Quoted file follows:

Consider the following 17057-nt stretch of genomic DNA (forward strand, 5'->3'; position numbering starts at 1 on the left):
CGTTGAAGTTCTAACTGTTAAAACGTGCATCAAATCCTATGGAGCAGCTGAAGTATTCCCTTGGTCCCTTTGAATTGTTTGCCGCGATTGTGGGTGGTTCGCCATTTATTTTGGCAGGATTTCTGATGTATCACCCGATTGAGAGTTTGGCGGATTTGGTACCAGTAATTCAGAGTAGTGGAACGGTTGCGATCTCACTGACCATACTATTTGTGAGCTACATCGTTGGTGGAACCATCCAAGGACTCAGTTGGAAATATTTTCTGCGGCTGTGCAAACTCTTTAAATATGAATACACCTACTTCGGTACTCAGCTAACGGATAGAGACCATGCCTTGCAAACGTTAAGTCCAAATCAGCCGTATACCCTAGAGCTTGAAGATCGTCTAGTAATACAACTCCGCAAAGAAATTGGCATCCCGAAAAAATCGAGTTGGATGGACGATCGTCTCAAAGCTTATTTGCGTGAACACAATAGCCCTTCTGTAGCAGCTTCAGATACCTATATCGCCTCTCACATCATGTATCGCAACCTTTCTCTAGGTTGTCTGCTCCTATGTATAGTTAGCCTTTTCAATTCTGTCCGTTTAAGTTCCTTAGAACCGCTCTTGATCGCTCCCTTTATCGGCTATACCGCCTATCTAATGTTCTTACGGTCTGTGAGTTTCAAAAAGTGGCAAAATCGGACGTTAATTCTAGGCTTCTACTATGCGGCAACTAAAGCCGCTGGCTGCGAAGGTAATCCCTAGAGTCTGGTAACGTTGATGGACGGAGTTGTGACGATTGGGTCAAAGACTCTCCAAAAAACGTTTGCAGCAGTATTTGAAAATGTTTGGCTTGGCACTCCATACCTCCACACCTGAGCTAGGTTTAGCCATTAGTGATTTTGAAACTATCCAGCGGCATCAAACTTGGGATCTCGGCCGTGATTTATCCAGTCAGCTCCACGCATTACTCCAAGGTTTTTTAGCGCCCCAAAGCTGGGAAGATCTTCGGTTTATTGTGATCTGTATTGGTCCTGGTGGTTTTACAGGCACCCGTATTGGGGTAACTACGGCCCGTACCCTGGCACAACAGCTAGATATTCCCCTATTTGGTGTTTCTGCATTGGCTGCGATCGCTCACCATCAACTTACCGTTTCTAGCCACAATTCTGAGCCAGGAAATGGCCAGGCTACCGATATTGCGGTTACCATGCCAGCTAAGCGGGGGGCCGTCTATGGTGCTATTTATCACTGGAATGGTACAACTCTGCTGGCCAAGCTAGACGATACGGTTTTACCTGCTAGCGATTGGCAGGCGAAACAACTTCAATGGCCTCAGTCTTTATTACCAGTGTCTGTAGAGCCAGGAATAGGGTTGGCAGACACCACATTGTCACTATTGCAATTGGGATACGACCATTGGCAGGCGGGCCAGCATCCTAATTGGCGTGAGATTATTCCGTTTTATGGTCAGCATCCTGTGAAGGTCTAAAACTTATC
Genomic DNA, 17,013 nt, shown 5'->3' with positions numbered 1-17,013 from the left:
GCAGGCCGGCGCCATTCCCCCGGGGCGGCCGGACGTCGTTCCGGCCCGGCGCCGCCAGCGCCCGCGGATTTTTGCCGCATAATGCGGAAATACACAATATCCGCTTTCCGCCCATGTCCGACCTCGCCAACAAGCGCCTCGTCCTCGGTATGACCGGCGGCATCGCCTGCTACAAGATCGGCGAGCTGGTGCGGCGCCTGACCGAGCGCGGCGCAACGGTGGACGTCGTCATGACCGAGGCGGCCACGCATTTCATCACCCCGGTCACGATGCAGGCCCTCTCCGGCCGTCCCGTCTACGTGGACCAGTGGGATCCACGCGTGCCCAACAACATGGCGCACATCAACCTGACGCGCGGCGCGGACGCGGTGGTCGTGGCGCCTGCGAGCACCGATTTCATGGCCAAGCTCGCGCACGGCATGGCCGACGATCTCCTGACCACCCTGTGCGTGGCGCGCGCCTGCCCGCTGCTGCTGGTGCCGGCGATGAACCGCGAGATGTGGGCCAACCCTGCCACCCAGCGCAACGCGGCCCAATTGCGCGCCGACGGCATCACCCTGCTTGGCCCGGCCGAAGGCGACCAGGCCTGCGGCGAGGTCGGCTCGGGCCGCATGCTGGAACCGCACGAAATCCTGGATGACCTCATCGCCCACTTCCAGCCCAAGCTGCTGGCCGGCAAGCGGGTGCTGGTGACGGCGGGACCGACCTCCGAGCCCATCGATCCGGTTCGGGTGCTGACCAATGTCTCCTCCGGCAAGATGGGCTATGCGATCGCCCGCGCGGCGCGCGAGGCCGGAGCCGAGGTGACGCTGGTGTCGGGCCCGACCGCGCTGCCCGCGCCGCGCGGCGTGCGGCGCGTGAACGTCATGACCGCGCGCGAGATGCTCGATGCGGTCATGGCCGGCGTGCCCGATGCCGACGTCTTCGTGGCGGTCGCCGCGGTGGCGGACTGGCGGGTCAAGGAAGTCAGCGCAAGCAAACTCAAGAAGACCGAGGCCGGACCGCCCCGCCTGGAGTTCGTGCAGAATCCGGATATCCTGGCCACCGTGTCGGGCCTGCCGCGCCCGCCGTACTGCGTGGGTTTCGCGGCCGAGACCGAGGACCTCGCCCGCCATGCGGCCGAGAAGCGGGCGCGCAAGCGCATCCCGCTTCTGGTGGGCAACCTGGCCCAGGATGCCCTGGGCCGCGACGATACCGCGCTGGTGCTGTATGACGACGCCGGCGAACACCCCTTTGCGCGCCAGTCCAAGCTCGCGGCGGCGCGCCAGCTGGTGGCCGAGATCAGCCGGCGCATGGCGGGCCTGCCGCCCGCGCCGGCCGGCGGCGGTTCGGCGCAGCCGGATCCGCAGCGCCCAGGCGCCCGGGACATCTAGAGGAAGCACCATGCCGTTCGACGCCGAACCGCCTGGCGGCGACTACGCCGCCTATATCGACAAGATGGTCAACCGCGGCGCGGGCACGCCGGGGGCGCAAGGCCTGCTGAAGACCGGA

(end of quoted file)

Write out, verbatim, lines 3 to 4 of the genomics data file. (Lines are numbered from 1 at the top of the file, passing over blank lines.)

Genomic DNA, 17,013 nt, shown 5'->3' with positions numbered 1-17,013 from the left:
GCAGGCCGGCGCCATTCCCCCGGGGCGGCCGGACGTCGTTCCGGCCCGGCGCCGCCAGCGCCCGCGGATTTTTGCCGCATAATGCGGAAATACACAATATCCGCTTTCCGCCCATGTCCGACCTCGCCAACAAGCGCCTCGTCCTCGGTATGACCGGCGGCATCGCCTGCTACAAGATCGGCGAGCTGGTGCGGCGCCTGACCGAGCGCGGCGCAACGGTGGACGTCGTCATGACCGAGGCGGCCACGCATTTCATCACCCCGGTCACGATGCAGGCCCTCTCCGGCCGTCCCGTCTACGTGGACCAGTGGGATCCACGCGTGCCCAACAACATGGCGCACATCAACCTGACGCGCGGCGCGGACGCGGTGGTCGTGGCGCCTGCGAGCACCGATTTCATGGCCAAGCTCGCGCACGGCATGGCCGACGATCTCCTGACCACCCTGTGCGTGGCGCGCGCCTGCCCGCTGCTGCTGGTGCCGGCGATGAACCGCGAGATGTGGGCCAACCCTGCCACCCAGCGCAACGCGGCCCAATTGCGCGCCGACGGCATCACCCTGCTTGGCCCGGCCGAAGGCGACCAGGCCTGCGGCGAGGTCGGCTCGGGCCGCATGCTGGAACCGCACGAAATCCTGGATGACCTCATCGCCCACTTCCAGCCCAAGCTGCTGGCCGGCAAGCGGGTGCTGGTGACGGCGGGACCGACCTCCGAGCCCATCGATCCGGTTCGGGTGCTGACCAATGTCTCCTCCGGCAAGATGGGCTATGCGATCGCCCGCGCGGCGCGCGAGGCCGGAGCCGAGGTGACGCTGGTGTCGGGCCCGACCGCGCTGCCCGCGCCGCGCGGCGTGCGGCGCGTGAACGTCATGACCGCGCGCGAGATGCTCGATGCGGTCATGGCCGGCGTGCCCGATGCCGACGTCTTCGTGGCGGTCGCCGCGGTGGCGGACTGGCGGGTCAAGGAAGTCAGCGCAAGCAAACTCAAGAAGACCGAGGCCGGACCGCCCCGCCTGGAGTTCGTGCAGAATCCGGATATCCTGGCCACCGTGTCGGGCCTGCCGCGCCCGCCGTACTGCGTGGGTTTCGCGGCCGAGACCGAGGACCTCGCCCGCCATGCGGCCGAGAAGCGGGCGCGCAAGCGCATCCCGCTTCTGGTGGGCAACCTGGCCCAGGATGCCCTGGGCCGCGACGATACCGCGCTGGTGCTGTATGACGACGCCGGCGAACACCCCTTTGCGCGCCAGTCCAAGCTCGCGGCGGCGCGCCAGCTGGTGGCCGAGATCAGCCGGCGCATGGCGGGCCTGCCGCCCGCGCCGGCCGGCGGCGGTTCGGCGCAGCCGGATCCGCAGCGCCCAGGCGCCCGGGACATCTAGAGGAAGCACCATGCCGTTCGACGCCGAACCGCCTGGCGGCGACTACGCCGCCTATATCGACAAGATGGTCAACCGCGGCGCGGGCACGCCGGGGGCGCAAGGCCTGCTGAAGACCGGA